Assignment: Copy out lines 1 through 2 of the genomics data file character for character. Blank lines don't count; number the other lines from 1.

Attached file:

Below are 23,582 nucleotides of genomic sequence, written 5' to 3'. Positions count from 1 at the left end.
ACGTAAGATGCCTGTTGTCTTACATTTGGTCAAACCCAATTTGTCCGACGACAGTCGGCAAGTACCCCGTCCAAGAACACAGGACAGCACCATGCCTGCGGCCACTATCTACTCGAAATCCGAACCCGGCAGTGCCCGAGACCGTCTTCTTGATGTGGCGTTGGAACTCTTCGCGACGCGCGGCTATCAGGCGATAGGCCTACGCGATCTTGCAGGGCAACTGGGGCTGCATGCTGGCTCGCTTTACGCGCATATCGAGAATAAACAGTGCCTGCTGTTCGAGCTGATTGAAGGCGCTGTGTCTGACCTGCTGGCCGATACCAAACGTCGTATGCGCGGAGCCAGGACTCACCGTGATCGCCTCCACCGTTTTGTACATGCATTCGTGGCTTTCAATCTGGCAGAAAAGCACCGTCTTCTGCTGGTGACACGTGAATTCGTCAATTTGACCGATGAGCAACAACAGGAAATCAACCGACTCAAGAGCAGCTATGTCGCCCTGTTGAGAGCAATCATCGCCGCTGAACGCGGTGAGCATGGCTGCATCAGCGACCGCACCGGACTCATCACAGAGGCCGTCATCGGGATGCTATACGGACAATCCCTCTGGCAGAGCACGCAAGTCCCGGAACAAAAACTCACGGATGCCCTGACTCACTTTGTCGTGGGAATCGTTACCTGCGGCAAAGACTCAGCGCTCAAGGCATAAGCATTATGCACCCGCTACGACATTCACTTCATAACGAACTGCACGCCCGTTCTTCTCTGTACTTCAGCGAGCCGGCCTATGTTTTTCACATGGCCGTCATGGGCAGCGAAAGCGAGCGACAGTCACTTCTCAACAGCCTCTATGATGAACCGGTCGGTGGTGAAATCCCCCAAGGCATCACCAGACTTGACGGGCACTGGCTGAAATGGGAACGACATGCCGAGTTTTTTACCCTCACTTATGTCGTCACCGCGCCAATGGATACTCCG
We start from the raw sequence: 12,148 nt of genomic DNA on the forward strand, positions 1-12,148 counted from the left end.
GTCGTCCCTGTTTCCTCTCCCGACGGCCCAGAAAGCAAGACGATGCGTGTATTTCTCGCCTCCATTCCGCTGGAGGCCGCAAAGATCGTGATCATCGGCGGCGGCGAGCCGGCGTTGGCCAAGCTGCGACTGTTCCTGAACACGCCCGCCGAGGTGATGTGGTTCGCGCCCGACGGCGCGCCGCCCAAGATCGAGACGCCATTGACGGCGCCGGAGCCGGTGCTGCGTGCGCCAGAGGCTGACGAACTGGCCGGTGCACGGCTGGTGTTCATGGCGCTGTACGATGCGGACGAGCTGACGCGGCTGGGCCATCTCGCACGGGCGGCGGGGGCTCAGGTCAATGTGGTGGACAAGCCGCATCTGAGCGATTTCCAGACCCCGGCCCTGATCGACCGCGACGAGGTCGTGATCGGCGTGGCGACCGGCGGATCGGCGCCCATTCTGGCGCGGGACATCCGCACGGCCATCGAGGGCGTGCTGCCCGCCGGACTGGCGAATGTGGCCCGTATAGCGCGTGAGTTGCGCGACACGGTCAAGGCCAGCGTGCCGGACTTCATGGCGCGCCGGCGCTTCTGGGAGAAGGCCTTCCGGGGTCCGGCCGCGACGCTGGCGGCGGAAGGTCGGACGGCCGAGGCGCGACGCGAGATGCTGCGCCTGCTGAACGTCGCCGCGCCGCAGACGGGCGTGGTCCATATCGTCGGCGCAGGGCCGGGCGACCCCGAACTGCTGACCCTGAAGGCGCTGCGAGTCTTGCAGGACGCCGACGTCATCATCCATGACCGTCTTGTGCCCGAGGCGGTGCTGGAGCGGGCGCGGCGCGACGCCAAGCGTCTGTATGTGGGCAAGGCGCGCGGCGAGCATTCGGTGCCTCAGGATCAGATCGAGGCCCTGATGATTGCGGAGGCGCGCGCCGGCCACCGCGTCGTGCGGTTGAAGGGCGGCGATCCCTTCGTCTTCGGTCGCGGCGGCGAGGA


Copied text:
Below are 23,582 nucleotides of genomic sequence, written 5' to 3'. Positions count from 1 at the left end.
ACGTAAGATGCCTGTTGTCTTACATTTGGTCAAACCCAATTTGTCCGACGACAGTCGGCAAGTACCCCGTCCAAGAACACAGGACAGCACCATGCCTGCGGCCACTATCTACTCGAAATCCGAACCCGGCAGTGCCCGAGACCGTCTTCTTGATGTGGCGTTGGAACTCTTCGCGACGCGCGGCTATCAGGCGATAGGCCTACGCGATCTTGCAGGGCAACTGGGGCTGCATGCTGGCTCGCTTTACGCGCATATCGAGAATAAACAGTGCCTGCTGTTCGAGCTGATTGAAGGCGCTGTGTCTGACCTGCTGGCCGATACCAAACGTCGTATGCGCGGAGCCAGGACTCACCGTGATCGCCTCCACCGTTTTGTACATGCATTCGTGGCTTTCAATCTGGCAGAAAAGCACCGTCTTCTGCTGGTGACACGTGAATTCGTCAATTTGACCGATGAGCAACAACAGGAAATCAACCGACTCAAGAGCAGCTATGTCGCCCTGTTGAGAGCAATCATCGCCGCTGAACGCGGTGAGCATGGCTGCATCAGCGACCGCACCGGACTCATCACAGAGGCCGTCATCGGGATGCTATACGGACAATCCCTCTGGCAGAGCACGCAAGTCCCGGAACAAAAACTCACGGATGCCCTGACTCACTTTGTCGTGGGAATCGTTACCTGCGGCAAAGACTCAGCGCTCAAGGCATAAGCATTATGCACCCGCTACGACATTCACTTCATAACGAACTGCACGCCCGTTCTTCTCTGTACTTCAGCGAGCCGGCCTATGTTTTTCACATGGCCGTCATGGGCAGCGAAAGCGAGCGACAGTCACTTCTCAACAGCCTCTATGATGAACCGGTCGGTGGTGAAATCCCCCAAGGCATCACCAGACTTGACGGGCACTGGCTGAAATGGGAACGACATGCCGAGTTTTTTACCCTCACTTATGTCGTCACCGCGCCAATGGATACTCCG